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First Indian Co. Greenlit For COVID-19 Kit Dispatches First Batch of Supplies

First Indian Co. Greenlit For COVID-19 Kit Dispatches First Batch of Supplies

New Delhi: There has been a continuous increase in the number of people testing positive for COVID-19 in India due to which a 21-day nationwide lockdown has been imposed. However, health experts hold that the number being cited is quite low on account of India’s insufficient rate of testing in comparison with other countries, whereas the World Health Organisation (WHO) has stated that the only way of getting to know the actual spread of the pandemic is by conducting as many tests as possible.   

In light of this fact, the Indian Council of Medical Research (ICMR) has set up a fast track mechanism for validating non-US FDA EUA/CE IVD approved test kits as well as the private labs that will be allowed to conduct those diagnostic tests.

At present the ICMR has validated three test kits, all by private entities, including one by an Indian company, Mylab Discovery Solutions Pvt Ltd. The other two companies are Altona Diagnostics (Germany) and Seegene (South Korea). While Mylab has already started producing and supplying its kit, Altona Diagnostics has indicated that it will take some time to do so. As for Seegene, its kit was okayed  only on March 24.  

Also read: Ray of Hope: Government Eases Restrictions on Indian COVID-19 Research

On March 26, Mylab, a Pune based molecular diagnostic company, became the first Indian company to dispatch its very first batch of COVID-19 diagnostic test kits. Speaking to The Wire, its public relations officer, Deepak Kumar, said the company has a production and supply capacity of 15,000 kits a day.

Kumar emphasised one thing: “We will not keep any stock with us. We will supply as much as we produce daily. We sent off our first batch of COVID-19 test kit today. We are making the kit available for a very reasonable price.” He disclosed that the price was much lower than what the ICMR had set: “Our kits range from about one-third to one-fourth of the threshold amount of Rs 4,500 finalised by the ICMR.”

As to the all-important question of how the company will supply the kits in the time of lockdown, Kumar stated, “Under the circumstances it is a big challenge. Much will depend on the regularity of the air services the courier company DTDC is able to provide.” He explained that a total of a hundred tests can be done by one COVID-19 test kit. As to exactly how many labs have put in an order for the supply of the kits, he was not able to give a clear answer.  

Until now ICMR has given approval to 25 private labs for COVID-19 testing – in Maharashtra (eight), Delhi (four), Gujarat, Tamil Nadu and Telangana (three each), and Haryana and Karnataka (two each). 

The German company, Altona Diagnostics has stated that as their kits are not being produced in India – they have to be brought from Germany – it could take them a little more time to start their supply schedule. The general manager of its Indian subsidiary, Tarun Jain, told The Wire, “We have secured a licence from the Drug Controller General of India (DCGI) to import the kits from Germany. We are all set to commence now.”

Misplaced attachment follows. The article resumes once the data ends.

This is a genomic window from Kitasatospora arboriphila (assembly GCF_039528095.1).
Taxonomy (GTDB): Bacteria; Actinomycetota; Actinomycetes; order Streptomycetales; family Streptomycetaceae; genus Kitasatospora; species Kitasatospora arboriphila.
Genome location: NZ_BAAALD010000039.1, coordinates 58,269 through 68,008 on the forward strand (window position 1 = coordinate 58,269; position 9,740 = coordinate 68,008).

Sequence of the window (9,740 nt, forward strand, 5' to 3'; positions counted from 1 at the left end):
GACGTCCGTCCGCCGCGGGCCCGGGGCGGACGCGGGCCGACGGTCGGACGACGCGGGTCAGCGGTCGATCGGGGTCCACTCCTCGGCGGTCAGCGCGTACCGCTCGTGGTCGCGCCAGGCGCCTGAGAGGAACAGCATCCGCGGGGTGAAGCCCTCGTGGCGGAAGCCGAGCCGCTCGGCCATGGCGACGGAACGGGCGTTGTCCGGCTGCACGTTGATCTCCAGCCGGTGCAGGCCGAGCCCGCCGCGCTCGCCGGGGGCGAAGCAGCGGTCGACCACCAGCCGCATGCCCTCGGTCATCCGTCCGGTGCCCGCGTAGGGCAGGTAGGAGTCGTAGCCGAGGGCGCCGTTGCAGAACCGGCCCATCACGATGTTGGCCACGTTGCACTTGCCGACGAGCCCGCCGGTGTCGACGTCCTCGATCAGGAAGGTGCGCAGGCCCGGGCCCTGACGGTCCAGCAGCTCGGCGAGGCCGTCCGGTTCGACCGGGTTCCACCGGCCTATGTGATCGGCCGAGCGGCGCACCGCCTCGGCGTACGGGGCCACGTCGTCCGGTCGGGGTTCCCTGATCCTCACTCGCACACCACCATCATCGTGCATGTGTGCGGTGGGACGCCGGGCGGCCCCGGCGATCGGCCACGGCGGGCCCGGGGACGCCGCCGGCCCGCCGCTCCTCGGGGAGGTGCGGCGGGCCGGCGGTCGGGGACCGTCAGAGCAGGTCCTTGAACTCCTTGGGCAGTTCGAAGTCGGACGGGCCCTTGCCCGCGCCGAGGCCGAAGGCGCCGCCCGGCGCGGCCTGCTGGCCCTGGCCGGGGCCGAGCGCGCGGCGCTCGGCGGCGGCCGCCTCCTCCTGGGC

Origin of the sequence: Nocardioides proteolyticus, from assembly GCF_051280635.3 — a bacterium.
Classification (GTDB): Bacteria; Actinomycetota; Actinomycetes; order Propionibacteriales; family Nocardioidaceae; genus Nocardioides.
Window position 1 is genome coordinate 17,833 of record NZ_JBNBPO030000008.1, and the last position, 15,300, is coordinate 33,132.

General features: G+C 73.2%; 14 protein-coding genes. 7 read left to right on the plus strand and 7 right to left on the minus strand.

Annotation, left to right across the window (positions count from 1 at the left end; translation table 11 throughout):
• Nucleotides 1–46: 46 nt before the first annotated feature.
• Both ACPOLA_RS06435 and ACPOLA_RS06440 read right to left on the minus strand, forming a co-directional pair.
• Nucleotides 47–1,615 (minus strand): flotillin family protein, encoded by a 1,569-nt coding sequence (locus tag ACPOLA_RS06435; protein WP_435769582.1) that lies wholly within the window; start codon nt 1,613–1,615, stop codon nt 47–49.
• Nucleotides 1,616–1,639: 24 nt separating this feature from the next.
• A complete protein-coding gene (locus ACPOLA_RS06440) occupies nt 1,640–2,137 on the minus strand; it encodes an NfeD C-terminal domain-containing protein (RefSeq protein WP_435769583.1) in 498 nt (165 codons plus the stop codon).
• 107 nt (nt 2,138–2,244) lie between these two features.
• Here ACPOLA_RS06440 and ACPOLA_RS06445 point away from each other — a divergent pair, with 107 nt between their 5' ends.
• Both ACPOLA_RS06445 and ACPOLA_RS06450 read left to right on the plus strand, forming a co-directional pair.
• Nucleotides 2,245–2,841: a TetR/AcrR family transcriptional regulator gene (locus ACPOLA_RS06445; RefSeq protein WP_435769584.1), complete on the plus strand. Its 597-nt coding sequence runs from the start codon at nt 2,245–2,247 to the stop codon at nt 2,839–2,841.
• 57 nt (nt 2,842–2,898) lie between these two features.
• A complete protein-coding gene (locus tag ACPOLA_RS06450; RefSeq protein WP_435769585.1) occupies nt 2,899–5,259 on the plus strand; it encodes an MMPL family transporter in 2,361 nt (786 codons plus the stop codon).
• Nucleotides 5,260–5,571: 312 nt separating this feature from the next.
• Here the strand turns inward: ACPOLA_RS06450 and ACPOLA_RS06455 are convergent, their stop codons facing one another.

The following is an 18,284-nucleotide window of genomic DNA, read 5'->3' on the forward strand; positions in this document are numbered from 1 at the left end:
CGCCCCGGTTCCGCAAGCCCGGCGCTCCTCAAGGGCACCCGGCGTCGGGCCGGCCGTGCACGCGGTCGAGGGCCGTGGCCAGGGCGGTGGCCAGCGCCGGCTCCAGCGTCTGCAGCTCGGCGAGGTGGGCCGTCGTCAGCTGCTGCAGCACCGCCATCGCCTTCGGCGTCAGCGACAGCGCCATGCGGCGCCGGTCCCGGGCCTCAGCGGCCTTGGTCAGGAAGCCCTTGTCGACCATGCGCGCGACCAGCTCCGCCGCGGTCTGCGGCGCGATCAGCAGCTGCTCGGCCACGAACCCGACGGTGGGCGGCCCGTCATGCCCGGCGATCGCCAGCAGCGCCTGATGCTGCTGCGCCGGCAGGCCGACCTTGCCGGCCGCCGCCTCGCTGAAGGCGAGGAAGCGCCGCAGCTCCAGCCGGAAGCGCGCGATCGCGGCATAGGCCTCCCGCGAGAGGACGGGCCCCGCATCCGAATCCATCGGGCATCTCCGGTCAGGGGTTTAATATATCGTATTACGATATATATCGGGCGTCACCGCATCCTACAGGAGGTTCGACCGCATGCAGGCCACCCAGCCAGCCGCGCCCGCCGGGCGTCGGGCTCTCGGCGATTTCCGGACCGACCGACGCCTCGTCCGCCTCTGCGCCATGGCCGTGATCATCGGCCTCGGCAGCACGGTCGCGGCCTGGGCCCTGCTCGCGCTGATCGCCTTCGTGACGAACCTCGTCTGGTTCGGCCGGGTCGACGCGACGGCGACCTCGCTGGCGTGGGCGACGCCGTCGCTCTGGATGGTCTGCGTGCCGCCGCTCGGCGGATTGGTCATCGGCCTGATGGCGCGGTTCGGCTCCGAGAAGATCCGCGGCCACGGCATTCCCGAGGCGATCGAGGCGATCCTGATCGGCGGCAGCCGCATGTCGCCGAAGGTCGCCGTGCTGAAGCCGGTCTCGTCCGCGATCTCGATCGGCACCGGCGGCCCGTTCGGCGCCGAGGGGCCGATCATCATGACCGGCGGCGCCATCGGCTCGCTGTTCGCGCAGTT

Providing a background of the company Jain said, “Ours is a 26-year-old enterprise. During the SARS outbreak in 2002 we were the first company to have made a diagnostic kit to test the disease. Similarly, we were the first to come up with a test kit for Ebola, in 2014, and the Zika virus (2016). The COVID-19 test kit is ready for use in Germany. Because of the scale of the pandemic, we are not able to keep up with the requirements.” 

While Jain was unable to give a clear answer as to how many kits the company would be able to provide and at what price, he mentioned that they had managed to import some kits which were sent on to the National Institute of Virology (NIV). Pointing out that importing the test kits at a time of lockdown in countries across the world could pose some problems, he said his company was exploring all possible ways to ensure a prompt supply of the much-needed kits: “We hope to commence our supply by the end of next week.” 

Also read: How Do Scientists Model the Spread of an Infectious Disease?

Further, Jain added that his company had not only informed the ICMR about the difficulties they were facing in their attempt to procure supplies of the kit but also kept their distribution partners abreast of the issues they were facing – “even labs are facing the same problem for they are unable to send samples across.” He said the ICMR had stated it would find a way out. 

In matters of regulation, coordination and promotion of biomedical research, ICMR is the highest body in the country. Until now only US FDA EUA/CE IVD approved kits had been validated for commercial use. Now the apex body has started according recognition to COVID-19 diagnostic test kits validated by one of its institutes, the National Institute of Virology, as well. 

ICMR scientist, Dr. Lokesh Sharma, explained the process to The Wire: “It is the NIV which initially validates kits produced by companies. Then the company has to seek the approval of the Central Drugs Standard Control Organisation (CDSCO) for their commercial use by diagnostic labs.

So far 14 applicants have submitted their COVID-19 diagnostic test kits to the ICMR for evaluation. One of them happens to be IIT DELHI. 

Translated from the Hindi original by Chitra Padmanabhan. 

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